- Robotic-Based Evolutionary Art and Music;
- Other related artificial intelligence or generative techniques in the fields of Computer Music, Computer Art, etc.;
- Computational Aesthetics, Experimental Aesthetics; Emotional Response, Surprise, Novelty;
- Representation techniques;
- Surveys of the current state-of-the-art in the area; identification of weaknesses and strengths; comparative analysis and classification;
- Validation methodologies;
- Studies on the applicability of these techniques to related areas;
- New models designed to promote the creative potential of biologically inspired computation;
Computer Aided Creativity and computational creativity
- Systems in which biologically inspired computation is used to promote the creativity of a human user;
- New ways of integrating the user in the evolutionary cycle;
- Analysis and evaluation of: the artistic potential of biologically inspired art and music; the artistic processes inherent to these approaches; the resulting artefacts;
- Collaborative distributed artificial art environments;
- Techniques for automatic fitness assignment
- Systems in which an analysis or interpretation of the artworks is used in conjunction with biologically inspired techniques to produce novel objects;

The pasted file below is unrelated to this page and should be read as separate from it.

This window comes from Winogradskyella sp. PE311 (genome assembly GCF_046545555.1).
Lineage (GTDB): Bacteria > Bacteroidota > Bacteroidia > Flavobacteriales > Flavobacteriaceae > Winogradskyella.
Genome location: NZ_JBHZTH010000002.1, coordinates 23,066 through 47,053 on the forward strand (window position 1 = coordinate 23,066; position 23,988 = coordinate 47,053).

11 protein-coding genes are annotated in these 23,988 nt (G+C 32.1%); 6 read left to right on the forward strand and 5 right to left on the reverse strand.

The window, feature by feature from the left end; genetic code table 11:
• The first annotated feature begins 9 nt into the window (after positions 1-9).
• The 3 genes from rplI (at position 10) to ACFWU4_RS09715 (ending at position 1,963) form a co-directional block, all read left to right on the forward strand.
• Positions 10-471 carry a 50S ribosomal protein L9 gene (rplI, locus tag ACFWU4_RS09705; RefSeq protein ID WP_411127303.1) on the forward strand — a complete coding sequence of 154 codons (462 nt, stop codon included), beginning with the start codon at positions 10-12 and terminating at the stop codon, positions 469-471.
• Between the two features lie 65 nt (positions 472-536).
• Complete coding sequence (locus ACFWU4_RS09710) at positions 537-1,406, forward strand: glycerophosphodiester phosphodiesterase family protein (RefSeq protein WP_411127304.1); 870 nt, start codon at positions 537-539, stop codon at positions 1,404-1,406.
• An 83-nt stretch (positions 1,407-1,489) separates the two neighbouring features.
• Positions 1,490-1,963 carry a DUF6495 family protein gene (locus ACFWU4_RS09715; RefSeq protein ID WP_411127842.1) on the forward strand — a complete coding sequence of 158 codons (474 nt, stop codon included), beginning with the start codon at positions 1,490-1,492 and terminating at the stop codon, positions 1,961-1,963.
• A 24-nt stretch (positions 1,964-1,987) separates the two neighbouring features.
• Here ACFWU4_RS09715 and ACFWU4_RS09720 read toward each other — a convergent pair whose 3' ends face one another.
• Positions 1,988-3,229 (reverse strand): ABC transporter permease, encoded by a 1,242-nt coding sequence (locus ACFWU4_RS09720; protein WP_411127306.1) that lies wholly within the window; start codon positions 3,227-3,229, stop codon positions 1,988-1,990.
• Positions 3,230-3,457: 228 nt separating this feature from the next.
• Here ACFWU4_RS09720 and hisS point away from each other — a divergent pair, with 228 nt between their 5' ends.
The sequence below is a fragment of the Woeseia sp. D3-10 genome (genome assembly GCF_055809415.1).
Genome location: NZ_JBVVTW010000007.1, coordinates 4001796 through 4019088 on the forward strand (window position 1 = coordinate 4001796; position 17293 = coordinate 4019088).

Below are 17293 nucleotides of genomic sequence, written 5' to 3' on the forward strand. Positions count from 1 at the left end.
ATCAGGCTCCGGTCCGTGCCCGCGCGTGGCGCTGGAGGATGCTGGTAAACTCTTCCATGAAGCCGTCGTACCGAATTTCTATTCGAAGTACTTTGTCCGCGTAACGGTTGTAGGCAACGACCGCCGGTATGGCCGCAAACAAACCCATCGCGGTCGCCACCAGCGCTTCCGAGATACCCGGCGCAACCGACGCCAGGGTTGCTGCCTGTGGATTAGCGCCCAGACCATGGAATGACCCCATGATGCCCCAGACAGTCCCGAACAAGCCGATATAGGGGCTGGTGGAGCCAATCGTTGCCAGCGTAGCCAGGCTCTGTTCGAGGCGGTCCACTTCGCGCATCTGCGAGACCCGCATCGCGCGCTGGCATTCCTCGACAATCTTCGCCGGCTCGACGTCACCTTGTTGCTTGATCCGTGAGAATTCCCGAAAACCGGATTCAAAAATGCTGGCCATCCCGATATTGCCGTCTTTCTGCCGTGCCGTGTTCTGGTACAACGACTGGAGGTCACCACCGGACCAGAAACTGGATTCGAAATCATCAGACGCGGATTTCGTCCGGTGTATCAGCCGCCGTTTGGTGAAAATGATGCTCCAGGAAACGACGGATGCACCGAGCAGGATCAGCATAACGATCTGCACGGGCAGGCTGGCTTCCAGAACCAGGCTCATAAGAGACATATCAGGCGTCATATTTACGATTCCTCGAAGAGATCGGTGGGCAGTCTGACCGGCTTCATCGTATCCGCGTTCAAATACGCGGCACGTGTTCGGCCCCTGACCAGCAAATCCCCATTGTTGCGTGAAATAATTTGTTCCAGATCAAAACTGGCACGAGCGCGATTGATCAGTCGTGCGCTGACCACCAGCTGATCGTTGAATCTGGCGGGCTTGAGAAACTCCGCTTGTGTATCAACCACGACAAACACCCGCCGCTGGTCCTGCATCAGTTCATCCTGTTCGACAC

- Systems that resort to biologically inspired computation to perform the analysis of image, music, sound, sculpture, or some other types of artistic object.
Additional information and submission details
Submit your manuscript, at most 12 A4 pages long, in Springer LNCS format (instructions downloadable from http://www.springer.com/computer/lncs?SGWID=0-164-6-793341-0) no later than November 15th, 2014.
Submission link: http://myreview.csregistry.org/evomusart15/
page limit: 12 pages
The reviewing process will be double-blind; please omit information about the authors in the submitted paper.
- Alain Lioret, Paris 8 University, France
- Alan Dorin, Monash University, Australia
- Alejandro Pazos, University of A Coruña, Spain
- Amilcar Cardoso, University of Coimbra, Portugal
- Amy K. Hoover, University of Central Florida, USA
- Andrew Brown, Griffith University, Australia
- Andrew Gildfind, Google, Inc., Australia
- Andrew Horner, University of Science and Technology, Hong Kong
- Anna Ursyn, University of Northern Colorado, USA
- Antonino Santos, University of A Coruña, Spain
- Antonios Liapis, IT University of Copenhagen , Denmark
- Arne Eigenfeldt, Simon Fraser University, Canada
- Benjamin Smith, Indianapolis University, Purdue University,Indianapolis, USA
- Bill Manaris, College of Charleston, USA
- Brian Ross, Brock University, Canada
- Carlos Grilo, Instituto Politecnico de Leiria, Portugal
- Christian Jacob, University of Calgary, Canada
- Dan Ashlock, University of Guelph, Canada
- Dan Ventura, Brigham Young University, USA
- Daniel Jones, Goldsmiths College, University of London, UK
- Daniel Silva, University of Coimbra, Portugal
- Douglas Repetto, Columbia University, USA
- Eduardo Miranda, University of Plymouth, UK
- Eleonora Bilotta , University of Calabria, Italy
- Gary Greenfield, University of Richmond, USA
- Hans Dehlinger, Independent Artist, Germany
- Jane Prophet, City University, Hong Kong, China
- Jon McCormack, Monash University, Australia